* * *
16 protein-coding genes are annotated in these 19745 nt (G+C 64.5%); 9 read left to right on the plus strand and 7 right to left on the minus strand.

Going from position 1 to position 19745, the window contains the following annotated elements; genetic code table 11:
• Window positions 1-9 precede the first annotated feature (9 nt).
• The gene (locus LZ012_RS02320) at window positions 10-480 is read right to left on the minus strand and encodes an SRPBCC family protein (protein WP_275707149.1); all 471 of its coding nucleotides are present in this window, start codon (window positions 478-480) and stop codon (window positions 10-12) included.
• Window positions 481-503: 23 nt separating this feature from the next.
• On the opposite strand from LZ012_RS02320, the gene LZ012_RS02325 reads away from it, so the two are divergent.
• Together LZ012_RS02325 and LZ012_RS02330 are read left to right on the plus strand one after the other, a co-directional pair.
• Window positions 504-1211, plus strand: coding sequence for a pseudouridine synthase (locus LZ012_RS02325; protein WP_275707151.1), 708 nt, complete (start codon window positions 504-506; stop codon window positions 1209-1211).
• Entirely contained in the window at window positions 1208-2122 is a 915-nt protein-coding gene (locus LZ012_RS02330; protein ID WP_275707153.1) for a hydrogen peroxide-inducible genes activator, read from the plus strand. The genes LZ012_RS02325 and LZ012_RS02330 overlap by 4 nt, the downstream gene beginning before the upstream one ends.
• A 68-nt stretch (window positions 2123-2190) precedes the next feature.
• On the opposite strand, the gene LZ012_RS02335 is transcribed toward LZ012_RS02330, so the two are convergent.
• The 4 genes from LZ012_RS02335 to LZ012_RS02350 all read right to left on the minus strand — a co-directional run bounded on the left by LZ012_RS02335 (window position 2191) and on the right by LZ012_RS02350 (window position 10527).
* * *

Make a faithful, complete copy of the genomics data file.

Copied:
16 protein-coding genes are annotated in these 19745 nt (G+C 64.5%); 9 read left to right on the plus strand and 7 right to left on the minus strand.

Going from position 1 to position 19745, the window contains the following annotated elements; genetic code table 11:
• Window positions 1-9 precede the first annotated feature (9 nt).
• The gene (locus LZ012_RS02320) at window positions 10-480 is read right to left on the minus strand and encodes an SRPBCC family protein (protein WP_275707149.1); all 471 of its coding nucleotides are present in this window, start codon (window positions 478-480) and stop codon (window positions 10-12) included.
• Window positions 481-503: 23 nt separating this feature from the next.
• On the opposite strand from LZ012_RS02320, the gene LZ012_RS02325 reads away from it, so the two are divergent.
• Together LZ012_RS02325 and LZ012_RS02330 are read left to right on the plus strand one after the other, a co-directional pair.
• Window positions 504-1211, plus strand: coding sequence for a pseudouridine synthase (locus LZ012_RS02325; protein WP_275707151.1), 708 nt, complete (start codon window positions 504-506; stop codon window positions 1209-1211).
• Entirely contained in the window at window positions 1208-2122 is a 915-nt protein-coding gene (locus LZ012_RS02330; protein ID WP_275707153.1) for a hydrogen peroxide-inducible genes activator, read from the plus strand. The genes LZ012_RS02325 and LZ012_RS02330 overlap by 4 nt, the downstream gene beginning before the upstream one ends.
• A 68-nt stretch (window positions 2123-2190) precedes the next feature.
• On the opposite strand, the gene LZ012_RS02335 is transcribed toward LZ012_RS02330, so the two are convergent.
• The 4 genes from LZ012_RS02335 to LZ012_RS02350 all read right to left on the minus strand — a co-directional run bounded on the left by LZ012_RS02335 (window position 2191) and on the right by LZ012_RS02350 (window position 10527).